“Our organizations provide uniquely distinct and overlapping services that are preventative in nature, ensure that the needs of children who require protection are met and work to support and preserve the holistic needs of children, youth and families. We believe that children need to be supported in ways that nurture and promote their cultures, heritages, traditions, Indigenous languages, concept of the extended family and connection to community,” a joint press release states.

“In the spirit of partnership, we believe that bringing our services together by providing coordinated, collaborative, and accountable services will enhance the social, physical, spiritual and emotional well-being for Indigenous children, youth and families. It is with this understanding that our organizations have embarked on a journey together which is detailed within our protocol agreement.”

“In the spirit of fostering positive relationships and partnerships, the NNFC and KGFCS agree that the paramount purpose of this protocol is to build and maintain a strong partnership that supports and promotes the safety and well-being of Indigenous children, youth and families who access our cultural-based services,” the release continues. “This protocol agreement provides guidelines that both NNFC and KGFCS agree to follow with the objectives of enhancing communication, increasing collaboration, strengthening coordination, and supporting accountability.”

“We strive to have a strong, open, trusting, and transparent relationship where we respect and acknowledge each other’s mandates, support mutual capacity building, share resources, overcome challenges, celebrate successes, and maintain growth in our ongoing relationship.”

“The NNFC is a culture-based community hub organization that assists all Indigenous people migrating to or already living in the City of Greater Sudbury. The NNFC has developed and implemented programs and activities that serve the social, education, cultural and recreational needs of the Indigenous community. The NNFC is “committed to preserving language and culture, enhancing quality of life and empowering family and community by providing supports, services and partnerships for the Indigenous community in the urban setting.” The vision of the NNFC is “a holistic, healthy Indigenous community centre which promotes culture, language and well-being in a balanced way.”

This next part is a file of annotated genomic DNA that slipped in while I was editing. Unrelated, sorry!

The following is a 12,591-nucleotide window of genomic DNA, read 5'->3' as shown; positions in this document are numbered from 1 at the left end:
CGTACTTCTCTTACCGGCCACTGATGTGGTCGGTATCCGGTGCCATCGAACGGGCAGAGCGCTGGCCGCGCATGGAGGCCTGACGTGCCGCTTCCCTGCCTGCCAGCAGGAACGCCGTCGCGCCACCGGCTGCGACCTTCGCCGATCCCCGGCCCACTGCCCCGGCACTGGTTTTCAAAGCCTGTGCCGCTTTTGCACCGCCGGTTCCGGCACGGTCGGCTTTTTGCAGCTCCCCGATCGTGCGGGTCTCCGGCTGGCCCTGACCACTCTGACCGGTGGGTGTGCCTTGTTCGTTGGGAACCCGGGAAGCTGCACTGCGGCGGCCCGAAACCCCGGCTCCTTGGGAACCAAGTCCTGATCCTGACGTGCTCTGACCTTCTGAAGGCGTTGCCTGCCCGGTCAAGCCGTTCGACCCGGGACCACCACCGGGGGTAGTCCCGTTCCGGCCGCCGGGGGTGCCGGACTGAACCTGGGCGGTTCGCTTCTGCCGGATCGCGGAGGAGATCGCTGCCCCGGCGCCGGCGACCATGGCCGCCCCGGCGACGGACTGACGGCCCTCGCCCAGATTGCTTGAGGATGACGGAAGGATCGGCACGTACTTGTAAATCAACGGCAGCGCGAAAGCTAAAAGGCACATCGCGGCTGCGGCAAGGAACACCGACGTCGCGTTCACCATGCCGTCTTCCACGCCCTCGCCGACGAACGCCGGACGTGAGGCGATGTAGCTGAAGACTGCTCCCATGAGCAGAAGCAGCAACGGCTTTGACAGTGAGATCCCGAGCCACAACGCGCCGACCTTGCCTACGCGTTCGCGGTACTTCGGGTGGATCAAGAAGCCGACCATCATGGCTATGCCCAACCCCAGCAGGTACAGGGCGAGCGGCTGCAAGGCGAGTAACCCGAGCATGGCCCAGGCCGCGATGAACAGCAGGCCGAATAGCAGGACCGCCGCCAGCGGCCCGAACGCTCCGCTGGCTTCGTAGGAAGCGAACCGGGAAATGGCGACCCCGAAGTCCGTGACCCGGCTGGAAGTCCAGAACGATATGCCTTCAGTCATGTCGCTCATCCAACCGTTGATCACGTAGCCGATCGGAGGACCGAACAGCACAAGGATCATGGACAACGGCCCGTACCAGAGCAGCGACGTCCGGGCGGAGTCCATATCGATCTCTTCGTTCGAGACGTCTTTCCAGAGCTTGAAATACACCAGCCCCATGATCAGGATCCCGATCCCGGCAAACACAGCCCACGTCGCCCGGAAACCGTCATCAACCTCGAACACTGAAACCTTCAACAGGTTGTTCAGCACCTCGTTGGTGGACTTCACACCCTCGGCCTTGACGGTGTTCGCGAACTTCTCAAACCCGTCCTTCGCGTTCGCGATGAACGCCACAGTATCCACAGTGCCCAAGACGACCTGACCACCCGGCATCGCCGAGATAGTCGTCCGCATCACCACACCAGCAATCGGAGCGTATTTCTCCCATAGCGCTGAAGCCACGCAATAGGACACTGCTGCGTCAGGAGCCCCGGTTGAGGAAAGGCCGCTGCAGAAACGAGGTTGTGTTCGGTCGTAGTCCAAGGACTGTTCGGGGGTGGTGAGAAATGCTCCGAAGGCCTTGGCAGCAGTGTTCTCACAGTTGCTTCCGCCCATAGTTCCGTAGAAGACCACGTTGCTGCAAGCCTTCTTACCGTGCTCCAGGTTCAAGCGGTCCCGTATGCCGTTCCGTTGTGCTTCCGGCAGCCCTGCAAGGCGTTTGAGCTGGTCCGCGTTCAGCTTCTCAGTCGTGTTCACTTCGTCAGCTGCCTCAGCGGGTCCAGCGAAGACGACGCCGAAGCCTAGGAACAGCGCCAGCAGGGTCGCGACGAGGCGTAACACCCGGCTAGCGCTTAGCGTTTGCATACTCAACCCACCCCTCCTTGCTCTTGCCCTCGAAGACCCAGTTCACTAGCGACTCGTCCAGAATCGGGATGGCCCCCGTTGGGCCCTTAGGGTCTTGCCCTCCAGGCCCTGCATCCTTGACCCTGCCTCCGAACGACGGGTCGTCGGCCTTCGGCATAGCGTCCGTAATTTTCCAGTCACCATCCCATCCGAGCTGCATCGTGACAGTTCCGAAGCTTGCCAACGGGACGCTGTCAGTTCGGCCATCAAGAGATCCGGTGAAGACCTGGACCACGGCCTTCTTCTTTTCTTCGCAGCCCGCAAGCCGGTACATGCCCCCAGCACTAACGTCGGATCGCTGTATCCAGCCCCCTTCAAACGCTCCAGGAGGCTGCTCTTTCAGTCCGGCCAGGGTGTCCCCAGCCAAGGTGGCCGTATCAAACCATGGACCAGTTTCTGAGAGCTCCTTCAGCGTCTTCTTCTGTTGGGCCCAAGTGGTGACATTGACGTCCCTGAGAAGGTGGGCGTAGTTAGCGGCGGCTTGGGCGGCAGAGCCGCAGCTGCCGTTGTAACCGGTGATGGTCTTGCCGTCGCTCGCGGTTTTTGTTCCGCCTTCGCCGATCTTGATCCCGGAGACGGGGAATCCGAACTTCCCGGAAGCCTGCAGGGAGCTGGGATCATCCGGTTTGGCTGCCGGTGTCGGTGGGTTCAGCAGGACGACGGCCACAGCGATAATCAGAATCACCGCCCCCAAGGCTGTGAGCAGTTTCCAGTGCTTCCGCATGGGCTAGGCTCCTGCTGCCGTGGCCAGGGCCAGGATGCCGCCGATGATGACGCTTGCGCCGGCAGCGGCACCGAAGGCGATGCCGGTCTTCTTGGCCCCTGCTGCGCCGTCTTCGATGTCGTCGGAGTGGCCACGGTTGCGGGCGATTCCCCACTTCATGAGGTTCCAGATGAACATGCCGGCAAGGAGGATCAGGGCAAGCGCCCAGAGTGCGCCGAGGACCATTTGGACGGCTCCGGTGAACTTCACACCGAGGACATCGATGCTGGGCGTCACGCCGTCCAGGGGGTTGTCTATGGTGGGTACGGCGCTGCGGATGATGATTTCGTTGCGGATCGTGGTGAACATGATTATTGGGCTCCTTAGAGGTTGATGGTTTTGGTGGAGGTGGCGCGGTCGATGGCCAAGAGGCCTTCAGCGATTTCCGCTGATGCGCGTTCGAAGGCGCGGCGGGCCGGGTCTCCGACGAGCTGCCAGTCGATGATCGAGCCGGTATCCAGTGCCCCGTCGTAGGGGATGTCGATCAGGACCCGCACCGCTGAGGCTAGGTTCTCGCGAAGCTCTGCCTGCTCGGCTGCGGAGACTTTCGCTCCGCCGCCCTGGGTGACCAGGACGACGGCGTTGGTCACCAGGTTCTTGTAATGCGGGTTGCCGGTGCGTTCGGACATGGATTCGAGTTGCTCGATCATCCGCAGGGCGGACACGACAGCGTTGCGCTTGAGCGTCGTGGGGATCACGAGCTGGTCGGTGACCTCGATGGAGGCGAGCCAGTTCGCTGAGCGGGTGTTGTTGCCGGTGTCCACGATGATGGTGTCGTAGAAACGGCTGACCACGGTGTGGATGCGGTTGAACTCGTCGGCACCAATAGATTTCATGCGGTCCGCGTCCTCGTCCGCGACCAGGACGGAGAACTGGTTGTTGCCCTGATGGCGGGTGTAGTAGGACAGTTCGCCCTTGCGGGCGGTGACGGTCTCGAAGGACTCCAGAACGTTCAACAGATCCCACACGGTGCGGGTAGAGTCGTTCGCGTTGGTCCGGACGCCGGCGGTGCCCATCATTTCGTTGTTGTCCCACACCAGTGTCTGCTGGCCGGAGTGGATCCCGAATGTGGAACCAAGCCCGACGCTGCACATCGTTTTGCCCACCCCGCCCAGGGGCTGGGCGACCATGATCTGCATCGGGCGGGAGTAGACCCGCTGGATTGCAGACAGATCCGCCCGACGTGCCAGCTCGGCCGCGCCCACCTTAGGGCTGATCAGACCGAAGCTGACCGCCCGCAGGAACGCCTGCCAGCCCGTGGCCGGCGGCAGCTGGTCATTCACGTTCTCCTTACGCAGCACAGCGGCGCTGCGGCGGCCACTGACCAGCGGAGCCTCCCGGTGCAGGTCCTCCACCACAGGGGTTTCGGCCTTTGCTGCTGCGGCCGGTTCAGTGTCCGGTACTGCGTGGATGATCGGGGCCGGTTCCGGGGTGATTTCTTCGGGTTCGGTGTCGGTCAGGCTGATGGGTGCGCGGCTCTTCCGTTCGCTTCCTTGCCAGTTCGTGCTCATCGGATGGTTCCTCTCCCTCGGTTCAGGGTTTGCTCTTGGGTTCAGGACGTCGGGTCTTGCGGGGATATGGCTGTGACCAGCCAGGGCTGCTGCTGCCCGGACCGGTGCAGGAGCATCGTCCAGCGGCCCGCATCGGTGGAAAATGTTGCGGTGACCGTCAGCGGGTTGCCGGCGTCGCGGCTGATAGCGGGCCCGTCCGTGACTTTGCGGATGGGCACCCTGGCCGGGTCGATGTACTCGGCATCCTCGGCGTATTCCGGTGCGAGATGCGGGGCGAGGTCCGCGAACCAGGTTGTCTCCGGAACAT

“Kina Ghezhgomi Child and Family Services will honour and support our family’s and community’s inherent authority to care for their children based on unity, traditions, values, beliefs and customs. Our services ensure children are protected and stay connected with their culture, language and community while strengthening family and community relationships.”

“Kina Gbezhgomi Child and Family Services translates into “all of us, we are one,” and is driven by our commitment to delivering positive support to children and families through client-focused service delivery processes. KGCFS is committed to fostering strong families through its delivery by inclusion of First Nations cultural practices. KGCFS has three office locations (Wiikwemkoong, M’Chigeeng and Sudbury) to service seven member First Nations and other families identifying as First Nation within the Districts of Sudbury/Manitoulin.”